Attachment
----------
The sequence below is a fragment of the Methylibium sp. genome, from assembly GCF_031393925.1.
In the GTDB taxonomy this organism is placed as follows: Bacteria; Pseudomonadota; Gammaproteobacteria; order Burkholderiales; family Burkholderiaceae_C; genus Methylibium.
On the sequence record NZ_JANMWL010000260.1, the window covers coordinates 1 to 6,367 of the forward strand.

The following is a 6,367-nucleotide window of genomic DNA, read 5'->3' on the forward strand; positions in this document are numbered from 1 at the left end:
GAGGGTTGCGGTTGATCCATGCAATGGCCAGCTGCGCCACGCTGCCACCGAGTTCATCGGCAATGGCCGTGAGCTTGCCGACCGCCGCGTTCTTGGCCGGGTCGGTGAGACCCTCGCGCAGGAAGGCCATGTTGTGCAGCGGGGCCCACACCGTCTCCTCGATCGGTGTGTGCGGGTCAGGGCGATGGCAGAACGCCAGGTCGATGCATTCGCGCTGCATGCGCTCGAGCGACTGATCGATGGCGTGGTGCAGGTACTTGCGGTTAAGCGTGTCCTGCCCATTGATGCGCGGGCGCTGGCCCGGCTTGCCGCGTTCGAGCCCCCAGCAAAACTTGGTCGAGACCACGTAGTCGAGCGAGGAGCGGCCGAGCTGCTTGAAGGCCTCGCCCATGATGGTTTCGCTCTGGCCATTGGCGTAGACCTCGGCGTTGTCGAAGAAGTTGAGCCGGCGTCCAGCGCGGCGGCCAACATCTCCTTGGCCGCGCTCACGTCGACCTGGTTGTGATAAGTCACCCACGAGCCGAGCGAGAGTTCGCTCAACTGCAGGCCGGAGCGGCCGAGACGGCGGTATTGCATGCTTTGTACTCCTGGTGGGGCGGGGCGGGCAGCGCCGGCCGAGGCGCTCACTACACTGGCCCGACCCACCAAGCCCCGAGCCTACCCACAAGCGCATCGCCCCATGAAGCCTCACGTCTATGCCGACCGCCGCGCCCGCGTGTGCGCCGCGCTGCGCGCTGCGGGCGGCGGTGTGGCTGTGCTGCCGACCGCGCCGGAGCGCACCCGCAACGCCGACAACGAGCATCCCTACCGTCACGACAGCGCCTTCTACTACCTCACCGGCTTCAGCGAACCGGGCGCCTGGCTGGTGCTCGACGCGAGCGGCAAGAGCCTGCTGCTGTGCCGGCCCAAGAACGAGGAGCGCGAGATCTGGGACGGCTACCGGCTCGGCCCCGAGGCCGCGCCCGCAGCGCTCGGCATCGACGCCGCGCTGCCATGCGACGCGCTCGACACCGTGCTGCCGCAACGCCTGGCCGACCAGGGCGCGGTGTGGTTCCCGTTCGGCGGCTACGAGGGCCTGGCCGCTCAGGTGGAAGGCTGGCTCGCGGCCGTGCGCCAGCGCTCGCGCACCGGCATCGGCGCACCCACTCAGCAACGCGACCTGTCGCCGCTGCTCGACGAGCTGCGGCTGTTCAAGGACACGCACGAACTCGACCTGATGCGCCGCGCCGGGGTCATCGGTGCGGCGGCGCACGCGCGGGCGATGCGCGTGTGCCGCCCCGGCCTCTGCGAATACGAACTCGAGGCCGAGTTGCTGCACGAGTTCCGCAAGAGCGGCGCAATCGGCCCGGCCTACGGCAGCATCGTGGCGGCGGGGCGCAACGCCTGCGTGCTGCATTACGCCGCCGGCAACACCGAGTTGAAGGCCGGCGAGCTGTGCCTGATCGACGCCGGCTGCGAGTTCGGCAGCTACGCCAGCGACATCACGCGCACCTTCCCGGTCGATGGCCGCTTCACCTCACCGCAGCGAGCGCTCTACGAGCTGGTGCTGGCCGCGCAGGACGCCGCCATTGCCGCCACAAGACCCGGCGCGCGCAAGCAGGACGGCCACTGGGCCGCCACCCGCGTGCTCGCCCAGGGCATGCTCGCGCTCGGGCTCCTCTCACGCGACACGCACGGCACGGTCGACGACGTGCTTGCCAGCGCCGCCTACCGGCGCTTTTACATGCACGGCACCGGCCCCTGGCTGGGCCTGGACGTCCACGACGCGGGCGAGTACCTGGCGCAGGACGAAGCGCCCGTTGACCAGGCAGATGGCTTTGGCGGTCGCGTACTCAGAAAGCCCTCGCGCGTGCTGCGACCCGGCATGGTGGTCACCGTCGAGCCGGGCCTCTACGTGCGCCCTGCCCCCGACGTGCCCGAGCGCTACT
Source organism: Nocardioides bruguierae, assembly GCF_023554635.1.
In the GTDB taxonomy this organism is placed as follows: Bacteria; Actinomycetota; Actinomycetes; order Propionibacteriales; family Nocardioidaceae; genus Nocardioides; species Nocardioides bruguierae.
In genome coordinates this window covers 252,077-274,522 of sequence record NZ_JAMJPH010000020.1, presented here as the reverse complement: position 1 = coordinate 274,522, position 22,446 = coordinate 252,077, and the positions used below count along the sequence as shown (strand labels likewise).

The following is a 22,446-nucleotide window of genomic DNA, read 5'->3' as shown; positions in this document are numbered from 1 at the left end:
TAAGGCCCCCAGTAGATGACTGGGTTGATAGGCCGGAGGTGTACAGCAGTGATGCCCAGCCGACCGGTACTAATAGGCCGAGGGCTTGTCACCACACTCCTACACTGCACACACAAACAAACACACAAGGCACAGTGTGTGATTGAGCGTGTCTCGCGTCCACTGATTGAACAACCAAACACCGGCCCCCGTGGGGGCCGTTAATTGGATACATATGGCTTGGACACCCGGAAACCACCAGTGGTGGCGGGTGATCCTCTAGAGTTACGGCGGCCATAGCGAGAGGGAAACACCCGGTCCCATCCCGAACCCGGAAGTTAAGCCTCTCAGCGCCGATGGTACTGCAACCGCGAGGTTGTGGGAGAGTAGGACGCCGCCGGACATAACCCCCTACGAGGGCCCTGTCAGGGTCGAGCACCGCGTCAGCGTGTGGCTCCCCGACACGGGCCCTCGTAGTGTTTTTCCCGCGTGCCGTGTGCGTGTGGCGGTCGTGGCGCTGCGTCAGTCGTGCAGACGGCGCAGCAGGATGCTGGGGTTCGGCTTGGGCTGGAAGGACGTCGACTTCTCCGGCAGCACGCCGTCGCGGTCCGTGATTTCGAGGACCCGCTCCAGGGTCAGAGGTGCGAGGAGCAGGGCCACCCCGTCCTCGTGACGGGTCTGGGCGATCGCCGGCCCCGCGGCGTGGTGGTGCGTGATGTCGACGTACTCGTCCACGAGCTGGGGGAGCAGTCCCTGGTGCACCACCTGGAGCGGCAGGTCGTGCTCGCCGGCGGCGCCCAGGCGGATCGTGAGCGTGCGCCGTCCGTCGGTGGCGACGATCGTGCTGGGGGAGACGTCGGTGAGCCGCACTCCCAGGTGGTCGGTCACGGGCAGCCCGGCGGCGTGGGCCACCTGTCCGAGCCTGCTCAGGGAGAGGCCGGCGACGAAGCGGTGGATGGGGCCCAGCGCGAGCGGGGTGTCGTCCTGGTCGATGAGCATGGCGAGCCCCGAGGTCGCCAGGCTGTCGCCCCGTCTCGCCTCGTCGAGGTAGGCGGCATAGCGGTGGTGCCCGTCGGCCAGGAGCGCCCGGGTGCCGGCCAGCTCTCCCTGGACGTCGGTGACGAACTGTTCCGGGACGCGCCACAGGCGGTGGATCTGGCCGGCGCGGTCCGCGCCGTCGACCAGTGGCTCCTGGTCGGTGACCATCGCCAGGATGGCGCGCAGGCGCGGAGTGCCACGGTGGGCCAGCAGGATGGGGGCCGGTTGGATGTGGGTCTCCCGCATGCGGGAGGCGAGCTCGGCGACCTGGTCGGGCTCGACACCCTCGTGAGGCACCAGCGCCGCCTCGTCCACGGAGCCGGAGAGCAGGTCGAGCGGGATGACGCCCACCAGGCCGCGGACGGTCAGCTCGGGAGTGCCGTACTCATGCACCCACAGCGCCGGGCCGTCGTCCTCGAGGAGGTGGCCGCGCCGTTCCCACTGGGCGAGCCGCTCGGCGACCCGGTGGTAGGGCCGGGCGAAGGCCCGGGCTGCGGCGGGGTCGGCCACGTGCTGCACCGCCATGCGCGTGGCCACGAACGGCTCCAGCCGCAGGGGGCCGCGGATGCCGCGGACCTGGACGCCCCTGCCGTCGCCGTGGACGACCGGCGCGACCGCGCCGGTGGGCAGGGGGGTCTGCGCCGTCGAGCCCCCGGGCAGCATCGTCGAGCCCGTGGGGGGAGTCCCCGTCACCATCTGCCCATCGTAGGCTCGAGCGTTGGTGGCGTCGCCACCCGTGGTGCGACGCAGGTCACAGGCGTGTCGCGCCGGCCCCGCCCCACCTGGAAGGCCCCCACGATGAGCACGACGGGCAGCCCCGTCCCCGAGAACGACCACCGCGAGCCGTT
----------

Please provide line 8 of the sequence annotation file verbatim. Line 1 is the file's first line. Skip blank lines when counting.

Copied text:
In genome coordinates this window covers 252,077-274,522 of sequence record NZ_JAMJPH010000020.1, presented here as the reverse complement: position 1 = coordinate 274,522, position 22,446 = coordinate 252,077, and the positions used below count along the sequence as shown (strand labels likewise).